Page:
probably from some country resort, where Horace was at the time.
merely made into a packet. Vini:
Vinius Asella (Porphyrio), or C. Vinius Fronto (Acron), otherwise
unknown, some humble friend of the poet.
3. si validus,
etc.: i.e. the bearer is to consider the health, spirits,
and even the desire of the great man.
nostri, from zeal in my behalf.
by importunity. Cf. opera, vehemente,
and sedulus (over-earnest).
6. si te
forte, etc.: the poet, with a jocose allusion to the
name of the messenger, warns him against too great haste in performing
cf. Epod. II.8.
etc.: i.e. hasten as much as you like on the way, but upon
arriving show your grace, and avoid clumsy behavior which might offend
the fastidious court.
correlative with ne. ne:
instead of ut non, as often with ita,
where the clause which is a result may also be regarded as a purpose.
Probably the construction is to be explained as a paratactic description
of the sic given in the form of a command. "In
this way, namely, don't carry, etc." sub
ala, etc.: the three ways of carrying the packet under
his arm, which he is to avoid, are (a) the awkward vigor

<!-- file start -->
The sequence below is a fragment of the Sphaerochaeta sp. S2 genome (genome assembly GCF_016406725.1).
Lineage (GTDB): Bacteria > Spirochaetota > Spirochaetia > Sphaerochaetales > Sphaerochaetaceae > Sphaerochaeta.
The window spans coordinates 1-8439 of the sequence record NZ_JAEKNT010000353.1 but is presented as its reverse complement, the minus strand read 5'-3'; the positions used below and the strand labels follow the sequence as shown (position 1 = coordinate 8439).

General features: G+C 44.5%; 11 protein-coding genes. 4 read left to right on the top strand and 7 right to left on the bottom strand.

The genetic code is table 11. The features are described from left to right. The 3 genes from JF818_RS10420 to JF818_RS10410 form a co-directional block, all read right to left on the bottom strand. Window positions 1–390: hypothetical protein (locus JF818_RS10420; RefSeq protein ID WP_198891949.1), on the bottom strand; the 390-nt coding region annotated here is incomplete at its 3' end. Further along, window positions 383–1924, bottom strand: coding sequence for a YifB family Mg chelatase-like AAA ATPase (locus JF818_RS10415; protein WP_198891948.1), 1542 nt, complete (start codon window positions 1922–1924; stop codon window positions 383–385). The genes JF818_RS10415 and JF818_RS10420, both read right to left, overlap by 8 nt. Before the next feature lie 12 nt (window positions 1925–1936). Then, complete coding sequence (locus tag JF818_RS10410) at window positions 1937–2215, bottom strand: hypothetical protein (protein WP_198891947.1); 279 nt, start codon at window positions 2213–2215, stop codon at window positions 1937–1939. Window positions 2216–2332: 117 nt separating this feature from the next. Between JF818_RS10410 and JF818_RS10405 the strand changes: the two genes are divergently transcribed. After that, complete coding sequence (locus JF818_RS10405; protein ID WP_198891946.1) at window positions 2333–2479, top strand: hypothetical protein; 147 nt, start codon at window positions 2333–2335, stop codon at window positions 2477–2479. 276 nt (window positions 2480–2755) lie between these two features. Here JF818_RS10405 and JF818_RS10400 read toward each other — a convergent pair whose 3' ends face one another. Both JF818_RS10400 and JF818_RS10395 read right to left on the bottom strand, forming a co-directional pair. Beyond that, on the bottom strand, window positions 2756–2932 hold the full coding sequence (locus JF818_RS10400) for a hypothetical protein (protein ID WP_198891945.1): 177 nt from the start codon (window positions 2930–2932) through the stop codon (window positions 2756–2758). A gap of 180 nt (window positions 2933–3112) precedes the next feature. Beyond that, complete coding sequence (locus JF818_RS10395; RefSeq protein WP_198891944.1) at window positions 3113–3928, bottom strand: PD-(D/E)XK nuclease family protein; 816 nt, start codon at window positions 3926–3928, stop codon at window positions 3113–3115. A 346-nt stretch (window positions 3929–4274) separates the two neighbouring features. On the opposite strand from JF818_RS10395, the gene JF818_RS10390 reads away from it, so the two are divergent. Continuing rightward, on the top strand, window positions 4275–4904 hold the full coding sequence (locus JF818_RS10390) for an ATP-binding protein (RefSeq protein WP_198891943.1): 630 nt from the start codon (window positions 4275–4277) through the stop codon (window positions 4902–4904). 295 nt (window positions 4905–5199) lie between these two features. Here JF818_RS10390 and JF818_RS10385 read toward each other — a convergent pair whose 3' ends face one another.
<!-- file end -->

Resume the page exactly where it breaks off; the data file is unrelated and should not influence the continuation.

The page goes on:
of the rustic who fears his burden may escape; (b) the timid
concealment of the slave who fears discovery; and (c) the
tight grip of the humble guest on his hat and sandals, who is dazed
by the unaccustomed splendor.
said to be a slave in a comedy of Titinius.
soleas: the humble guest, having no slave, would carry
his own out-door costume.
volgo, etc.: the messenger is also warned against babbling
on the way and boasting of the value and importance of his mission.
i.e. with questions as to his mission.
retaining the short final syllable of comedy, and doubtless also of
conversation; cf. cauneas (cave
ne eas). frangas:
returning to the play upon the name of the messenger. As his wares
are not fragile, the meaning must be general.